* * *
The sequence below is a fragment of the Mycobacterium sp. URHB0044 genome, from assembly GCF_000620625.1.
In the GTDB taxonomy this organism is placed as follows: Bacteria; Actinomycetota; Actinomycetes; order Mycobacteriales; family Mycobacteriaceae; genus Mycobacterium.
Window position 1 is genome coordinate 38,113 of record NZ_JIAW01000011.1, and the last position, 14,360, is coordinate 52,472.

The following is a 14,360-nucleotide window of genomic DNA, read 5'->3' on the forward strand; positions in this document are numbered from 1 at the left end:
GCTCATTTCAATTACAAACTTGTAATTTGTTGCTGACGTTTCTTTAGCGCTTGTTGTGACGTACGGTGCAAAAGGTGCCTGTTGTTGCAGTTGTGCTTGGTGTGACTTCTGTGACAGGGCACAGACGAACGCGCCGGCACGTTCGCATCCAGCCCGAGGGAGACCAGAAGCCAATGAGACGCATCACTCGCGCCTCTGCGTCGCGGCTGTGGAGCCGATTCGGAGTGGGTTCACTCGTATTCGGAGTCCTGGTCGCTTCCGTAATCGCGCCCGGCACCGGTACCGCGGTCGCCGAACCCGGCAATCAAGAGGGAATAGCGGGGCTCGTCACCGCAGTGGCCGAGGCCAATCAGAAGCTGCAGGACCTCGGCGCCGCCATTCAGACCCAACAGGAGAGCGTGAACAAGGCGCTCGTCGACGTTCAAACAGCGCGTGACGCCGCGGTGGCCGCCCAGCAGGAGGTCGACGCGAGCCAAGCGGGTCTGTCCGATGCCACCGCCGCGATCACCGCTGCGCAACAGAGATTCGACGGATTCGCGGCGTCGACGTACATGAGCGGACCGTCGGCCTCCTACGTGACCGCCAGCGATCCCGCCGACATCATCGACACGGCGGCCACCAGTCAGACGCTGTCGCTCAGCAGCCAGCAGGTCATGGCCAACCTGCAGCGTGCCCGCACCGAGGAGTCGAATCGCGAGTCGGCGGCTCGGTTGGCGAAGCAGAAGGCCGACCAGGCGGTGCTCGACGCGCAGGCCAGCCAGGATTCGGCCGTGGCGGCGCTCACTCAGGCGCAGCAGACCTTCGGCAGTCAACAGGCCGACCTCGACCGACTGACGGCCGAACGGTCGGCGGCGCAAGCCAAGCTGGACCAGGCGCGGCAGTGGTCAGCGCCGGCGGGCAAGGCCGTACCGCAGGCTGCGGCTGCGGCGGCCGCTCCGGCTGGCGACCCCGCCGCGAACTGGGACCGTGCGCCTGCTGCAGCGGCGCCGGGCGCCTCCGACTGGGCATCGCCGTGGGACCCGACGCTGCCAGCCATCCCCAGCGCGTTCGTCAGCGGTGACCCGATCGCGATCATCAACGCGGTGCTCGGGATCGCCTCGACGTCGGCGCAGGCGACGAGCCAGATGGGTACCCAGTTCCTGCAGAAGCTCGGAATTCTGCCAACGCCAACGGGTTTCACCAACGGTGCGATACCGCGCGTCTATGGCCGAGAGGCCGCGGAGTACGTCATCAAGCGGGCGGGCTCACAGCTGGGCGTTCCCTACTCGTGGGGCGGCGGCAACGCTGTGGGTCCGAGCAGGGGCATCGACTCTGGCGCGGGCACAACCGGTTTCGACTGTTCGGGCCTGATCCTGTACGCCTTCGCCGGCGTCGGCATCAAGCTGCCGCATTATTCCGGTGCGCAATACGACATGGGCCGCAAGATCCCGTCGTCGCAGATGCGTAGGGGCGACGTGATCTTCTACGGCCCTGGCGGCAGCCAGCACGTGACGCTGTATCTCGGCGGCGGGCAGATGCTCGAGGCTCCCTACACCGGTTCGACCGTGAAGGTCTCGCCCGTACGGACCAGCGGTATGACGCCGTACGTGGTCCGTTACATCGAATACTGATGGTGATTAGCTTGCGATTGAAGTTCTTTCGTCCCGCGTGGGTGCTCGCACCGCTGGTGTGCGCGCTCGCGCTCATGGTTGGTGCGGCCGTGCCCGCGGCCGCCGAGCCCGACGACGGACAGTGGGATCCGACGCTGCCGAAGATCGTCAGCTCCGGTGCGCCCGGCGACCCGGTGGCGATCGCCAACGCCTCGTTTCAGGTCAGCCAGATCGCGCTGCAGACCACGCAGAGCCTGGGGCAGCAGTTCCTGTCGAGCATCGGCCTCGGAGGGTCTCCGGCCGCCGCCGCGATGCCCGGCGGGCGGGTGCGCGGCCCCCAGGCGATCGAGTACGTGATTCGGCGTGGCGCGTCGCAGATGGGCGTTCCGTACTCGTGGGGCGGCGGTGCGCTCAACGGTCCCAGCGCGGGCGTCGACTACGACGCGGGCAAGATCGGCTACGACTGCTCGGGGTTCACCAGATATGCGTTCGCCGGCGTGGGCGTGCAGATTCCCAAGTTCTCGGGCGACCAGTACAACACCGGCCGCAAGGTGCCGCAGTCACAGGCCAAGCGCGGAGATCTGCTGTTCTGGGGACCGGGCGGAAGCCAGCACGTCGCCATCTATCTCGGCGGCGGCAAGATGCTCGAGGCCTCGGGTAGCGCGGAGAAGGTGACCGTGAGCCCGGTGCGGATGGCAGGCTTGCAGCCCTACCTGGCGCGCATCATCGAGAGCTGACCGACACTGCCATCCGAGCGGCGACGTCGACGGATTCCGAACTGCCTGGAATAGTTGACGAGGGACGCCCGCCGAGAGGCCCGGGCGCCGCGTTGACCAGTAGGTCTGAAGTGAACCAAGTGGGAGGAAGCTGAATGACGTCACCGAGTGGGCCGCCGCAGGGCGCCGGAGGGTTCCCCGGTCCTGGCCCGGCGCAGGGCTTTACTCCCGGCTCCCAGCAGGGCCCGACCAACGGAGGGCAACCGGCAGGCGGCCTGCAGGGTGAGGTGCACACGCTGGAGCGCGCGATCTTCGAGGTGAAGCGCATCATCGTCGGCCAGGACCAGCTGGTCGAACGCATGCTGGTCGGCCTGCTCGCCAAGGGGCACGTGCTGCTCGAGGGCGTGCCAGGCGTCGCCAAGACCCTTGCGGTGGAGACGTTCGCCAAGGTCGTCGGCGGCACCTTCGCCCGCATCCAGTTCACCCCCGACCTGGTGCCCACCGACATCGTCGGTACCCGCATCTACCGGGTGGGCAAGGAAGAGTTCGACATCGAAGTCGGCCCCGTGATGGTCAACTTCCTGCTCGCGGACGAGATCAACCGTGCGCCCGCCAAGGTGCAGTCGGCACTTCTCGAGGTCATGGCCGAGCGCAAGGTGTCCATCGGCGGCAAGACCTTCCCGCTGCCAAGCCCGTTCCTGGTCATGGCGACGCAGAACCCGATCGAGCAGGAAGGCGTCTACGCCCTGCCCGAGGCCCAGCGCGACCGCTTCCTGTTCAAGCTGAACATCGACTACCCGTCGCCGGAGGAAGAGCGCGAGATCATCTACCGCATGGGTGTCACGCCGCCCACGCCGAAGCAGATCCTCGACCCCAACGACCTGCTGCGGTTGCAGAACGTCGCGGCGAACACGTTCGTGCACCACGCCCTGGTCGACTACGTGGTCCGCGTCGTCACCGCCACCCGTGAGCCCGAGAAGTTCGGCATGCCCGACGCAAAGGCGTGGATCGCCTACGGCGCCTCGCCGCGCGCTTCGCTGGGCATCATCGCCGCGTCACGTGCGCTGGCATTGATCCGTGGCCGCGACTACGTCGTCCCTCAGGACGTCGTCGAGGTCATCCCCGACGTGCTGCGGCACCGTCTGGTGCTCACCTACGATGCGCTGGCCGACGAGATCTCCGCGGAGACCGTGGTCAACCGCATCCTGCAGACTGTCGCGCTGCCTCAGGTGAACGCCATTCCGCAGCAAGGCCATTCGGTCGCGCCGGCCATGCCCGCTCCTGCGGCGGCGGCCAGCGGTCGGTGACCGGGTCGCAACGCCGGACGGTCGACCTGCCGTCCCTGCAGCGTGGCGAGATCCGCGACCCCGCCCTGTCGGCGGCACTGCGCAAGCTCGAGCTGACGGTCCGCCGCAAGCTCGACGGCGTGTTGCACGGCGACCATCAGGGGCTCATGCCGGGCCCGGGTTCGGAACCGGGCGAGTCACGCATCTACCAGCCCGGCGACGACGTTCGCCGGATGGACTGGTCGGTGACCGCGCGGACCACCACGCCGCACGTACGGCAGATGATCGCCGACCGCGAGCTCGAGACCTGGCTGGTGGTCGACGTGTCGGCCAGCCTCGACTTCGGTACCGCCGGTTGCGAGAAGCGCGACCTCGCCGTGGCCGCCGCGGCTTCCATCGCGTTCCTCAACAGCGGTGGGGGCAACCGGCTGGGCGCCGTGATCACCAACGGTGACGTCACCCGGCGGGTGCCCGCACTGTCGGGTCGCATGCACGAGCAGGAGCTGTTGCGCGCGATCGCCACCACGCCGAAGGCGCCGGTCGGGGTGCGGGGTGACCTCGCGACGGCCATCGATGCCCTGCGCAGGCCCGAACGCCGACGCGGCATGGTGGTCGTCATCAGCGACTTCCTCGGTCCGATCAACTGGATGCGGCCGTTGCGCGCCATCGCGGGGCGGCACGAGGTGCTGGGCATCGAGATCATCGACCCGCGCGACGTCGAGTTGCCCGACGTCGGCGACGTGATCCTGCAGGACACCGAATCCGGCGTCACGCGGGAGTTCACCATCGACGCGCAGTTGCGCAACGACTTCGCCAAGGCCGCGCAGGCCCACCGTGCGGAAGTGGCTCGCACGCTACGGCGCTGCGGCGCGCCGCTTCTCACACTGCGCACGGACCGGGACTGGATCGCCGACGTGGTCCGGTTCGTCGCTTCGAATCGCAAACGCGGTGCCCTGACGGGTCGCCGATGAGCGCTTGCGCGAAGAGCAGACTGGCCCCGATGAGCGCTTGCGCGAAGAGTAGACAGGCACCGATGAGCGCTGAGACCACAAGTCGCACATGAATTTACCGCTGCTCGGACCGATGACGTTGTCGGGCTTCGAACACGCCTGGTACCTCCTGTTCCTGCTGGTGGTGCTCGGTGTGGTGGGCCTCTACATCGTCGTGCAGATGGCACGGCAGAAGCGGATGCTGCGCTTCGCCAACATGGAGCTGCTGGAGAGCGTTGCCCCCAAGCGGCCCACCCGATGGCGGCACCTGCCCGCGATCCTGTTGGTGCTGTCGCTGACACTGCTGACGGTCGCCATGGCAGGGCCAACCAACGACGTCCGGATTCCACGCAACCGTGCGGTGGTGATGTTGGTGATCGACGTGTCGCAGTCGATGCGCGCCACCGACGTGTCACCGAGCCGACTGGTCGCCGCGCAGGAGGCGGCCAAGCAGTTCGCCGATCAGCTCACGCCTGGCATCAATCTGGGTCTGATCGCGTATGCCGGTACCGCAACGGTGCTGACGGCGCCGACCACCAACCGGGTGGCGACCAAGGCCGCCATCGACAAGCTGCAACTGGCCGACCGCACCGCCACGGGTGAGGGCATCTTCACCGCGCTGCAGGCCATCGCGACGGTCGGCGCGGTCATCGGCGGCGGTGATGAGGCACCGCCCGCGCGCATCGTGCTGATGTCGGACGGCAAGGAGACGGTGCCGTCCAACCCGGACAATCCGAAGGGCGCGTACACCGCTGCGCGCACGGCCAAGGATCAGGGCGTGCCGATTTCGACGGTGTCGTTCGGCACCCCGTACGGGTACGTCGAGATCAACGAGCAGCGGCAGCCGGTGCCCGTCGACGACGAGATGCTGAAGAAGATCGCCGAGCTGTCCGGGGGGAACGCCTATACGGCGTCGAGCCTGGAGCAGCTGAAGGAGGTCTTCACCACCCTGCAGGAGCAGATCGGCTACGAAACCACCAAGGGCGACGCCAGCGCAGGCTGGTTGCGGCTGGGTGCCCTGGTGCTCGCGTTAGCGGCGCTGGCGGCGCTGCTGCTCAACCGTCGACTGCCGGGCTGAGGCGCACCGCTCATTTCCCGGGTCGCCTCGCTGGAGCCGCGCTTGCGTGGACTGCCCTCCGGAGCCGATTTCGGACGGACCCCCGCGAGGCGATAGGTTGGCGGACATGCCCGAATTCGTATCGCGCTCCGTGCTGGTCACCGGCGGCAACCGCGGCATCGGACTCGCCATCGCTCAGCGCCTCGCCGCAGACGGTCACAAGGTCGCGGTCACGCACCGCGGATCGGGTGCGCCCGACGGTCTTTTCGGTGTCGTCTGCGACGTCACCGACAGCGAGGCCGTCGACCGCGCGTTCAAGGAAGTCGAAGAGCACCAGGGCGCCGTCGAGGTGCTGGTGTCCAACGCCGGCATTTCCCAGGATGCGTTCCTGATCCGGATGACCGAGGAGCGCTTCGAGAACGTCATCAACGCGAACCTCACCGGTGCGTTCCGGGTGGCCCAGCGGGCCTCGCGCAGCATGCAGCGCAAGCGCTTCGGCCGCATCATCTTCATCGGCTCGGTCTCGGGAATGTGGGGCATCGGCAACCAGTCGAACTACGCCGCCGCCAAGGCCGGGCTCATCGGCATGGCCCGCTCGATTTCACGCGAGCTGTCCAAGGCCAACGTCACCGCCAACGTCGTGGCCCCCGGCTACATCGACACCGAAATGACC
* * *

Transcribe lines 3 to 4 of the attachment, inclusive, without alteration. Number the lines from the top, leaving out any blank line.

Window position 1 is genome coordinate 38,113 of record NZ_JIAW01000011.1, and the last position, 14,360, is coordinate 52,472.

The following is a 14,360-nucleotide window of genomic DNA, read 5'->3' on the forward strand; positions in this document are numbered from 1 at the left end: